We all have stories. Our stories are precious gifts. A story teller takes a personal risk by sharing his or her personal story often to help a colleague, a child, or perhaps a struggling stranger.
Why do we share personal stories?
Many of us are motivated to share our stories when we realize someone is hurting. Sharing our personal true story or an allegory may give the listener hope, courage to move forward, a sense of solace. Stories can encourage trust in one another. A distraught friend, colleague or youngster can often be motivated by learning that someone else overcame a similar challenge or an even worse situation. “If they overcame a huge hurdle maybe I can too.”
Why do we have stories?
Stories come from memories. In my case, I think of my memories as being stored in a special place, archived in my heart. I learned some of my most important stories as a child. The longer I live, the more my heart’s library grows.
Those stories remind me how good most people are. If I am feeling slightly worn down, my stories bring me back to a time when I was a courageous young woman and the important lessons I learned that give me courage and faith that all things will work out. My sad stories remind me of the importance of taking time to grieve loss.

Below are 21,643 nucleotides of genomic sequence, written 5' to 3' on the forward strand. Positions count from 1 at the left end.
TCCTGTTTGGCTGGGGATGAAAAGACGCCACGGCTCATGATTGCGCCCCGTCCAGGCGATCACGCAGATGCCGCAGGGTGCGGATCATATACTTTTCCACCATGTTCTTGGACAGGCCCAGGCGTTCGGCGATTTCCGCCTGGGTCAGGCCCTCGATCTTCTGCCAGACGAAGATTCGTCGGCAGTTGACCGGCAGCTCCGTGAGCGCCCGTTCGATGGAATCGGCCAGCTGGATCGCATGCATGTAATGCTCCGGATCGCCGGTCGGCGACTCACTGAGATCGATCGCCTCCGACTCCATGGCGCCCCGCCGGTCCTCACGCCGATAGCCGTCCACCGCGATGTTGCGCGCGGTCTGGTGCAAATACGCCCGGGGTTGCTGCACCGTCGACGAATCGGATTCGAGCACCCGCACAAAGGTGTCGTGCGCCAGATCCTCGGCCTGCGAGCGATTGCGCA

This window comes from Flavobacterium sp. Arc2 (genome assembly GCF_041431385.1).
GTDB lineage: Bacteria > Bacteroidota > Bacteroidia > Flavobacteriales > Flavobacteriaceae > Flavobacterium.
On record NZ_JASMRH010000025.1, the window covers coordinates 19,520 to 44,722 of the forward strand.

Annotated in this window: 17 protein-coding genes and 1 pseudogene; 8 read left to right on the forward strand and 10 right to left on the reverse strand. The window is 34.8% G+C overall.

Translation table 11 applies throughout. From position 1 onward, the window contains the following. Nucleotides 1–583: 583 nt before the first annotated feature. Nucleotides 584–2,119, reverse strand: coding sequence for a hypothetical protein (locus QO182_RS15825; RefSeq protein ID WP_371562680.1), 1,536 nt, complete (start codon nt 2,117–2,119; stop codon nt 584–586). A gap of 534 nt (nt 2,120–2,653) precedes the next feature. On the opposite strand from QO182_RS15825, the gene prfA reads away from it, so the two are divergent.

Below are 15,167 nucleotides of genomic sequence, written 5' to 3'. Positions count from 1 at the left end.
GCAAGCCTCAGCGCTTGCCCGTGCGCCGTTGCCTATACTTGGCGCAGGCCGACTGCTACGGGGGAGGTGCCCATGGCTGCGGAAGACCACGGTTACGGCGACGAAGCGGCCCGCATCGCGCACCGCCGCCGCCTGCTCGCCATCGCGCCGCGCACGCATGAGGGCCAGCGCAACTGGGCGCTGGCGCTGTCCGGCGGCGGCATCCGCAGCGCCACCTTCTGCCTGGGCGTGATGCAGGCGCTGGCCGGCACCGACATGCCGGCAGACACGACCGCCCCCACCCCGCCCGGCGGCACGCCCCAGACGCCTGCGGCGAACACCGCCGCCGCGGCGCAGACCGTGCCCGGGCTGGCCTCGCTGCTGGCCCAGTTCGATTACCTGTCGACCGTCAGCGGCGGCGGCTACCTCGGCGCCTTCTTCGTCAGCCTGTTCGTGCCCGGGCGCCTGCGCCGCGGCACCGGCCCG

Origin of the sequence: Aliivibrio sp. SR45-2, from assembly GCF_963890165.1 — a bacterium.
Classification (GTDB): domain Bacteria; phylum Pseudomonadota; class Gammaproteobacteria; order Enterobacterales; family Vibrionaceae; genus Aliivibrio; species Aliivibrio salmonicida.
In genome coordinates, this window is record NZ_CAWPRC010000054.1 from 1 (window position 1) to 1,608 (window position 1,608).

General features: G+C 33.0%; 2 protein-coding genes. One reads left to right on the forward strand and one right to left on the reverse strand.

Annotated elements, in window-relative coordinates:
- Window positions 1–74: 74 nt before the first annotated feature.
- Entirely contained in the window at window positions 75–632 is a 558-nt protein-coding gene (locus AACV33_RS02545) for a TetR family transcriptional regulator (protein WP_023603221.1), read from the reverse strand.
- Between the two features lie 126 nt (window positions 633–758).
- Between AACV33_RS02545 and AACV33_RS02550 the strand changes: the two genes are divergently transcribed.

Trouble happens to all of us. My husband Larry used to say, “It came to pass. Let it pass right on through.”
Stories bring us together.
When we share our stories, we connect with one another. We begin to realize we have more alike than different. We learn from our differences and are reinforced by our similarities. In some cases, others’ stories evoke understanding and we realize our differences open new doors and ways of seeing and understanding. Stories evoke trust and a desire to reach out for support. Stories often offer potential solutions to challenges and encouragement. In the case of loss, sharing stories can remind someone who has lost a loved one that raw grief will subside over time and we will intuitively remember the wonderful memories.
Stories emphasize commonalities and diminishes our differences, weaving a tapestry of respect and friendship.
I encourage you, reach out and share your stories with one another. They are gifts. You may or may not know the impact you have made or the comfort and support your story telling has given someone. Your story telling is always an act of love grace and hope.
Next week I am going to share my simple format for story telling, beginning with these three key questions:
- What it was like?
- What happened?
- What’s it like now?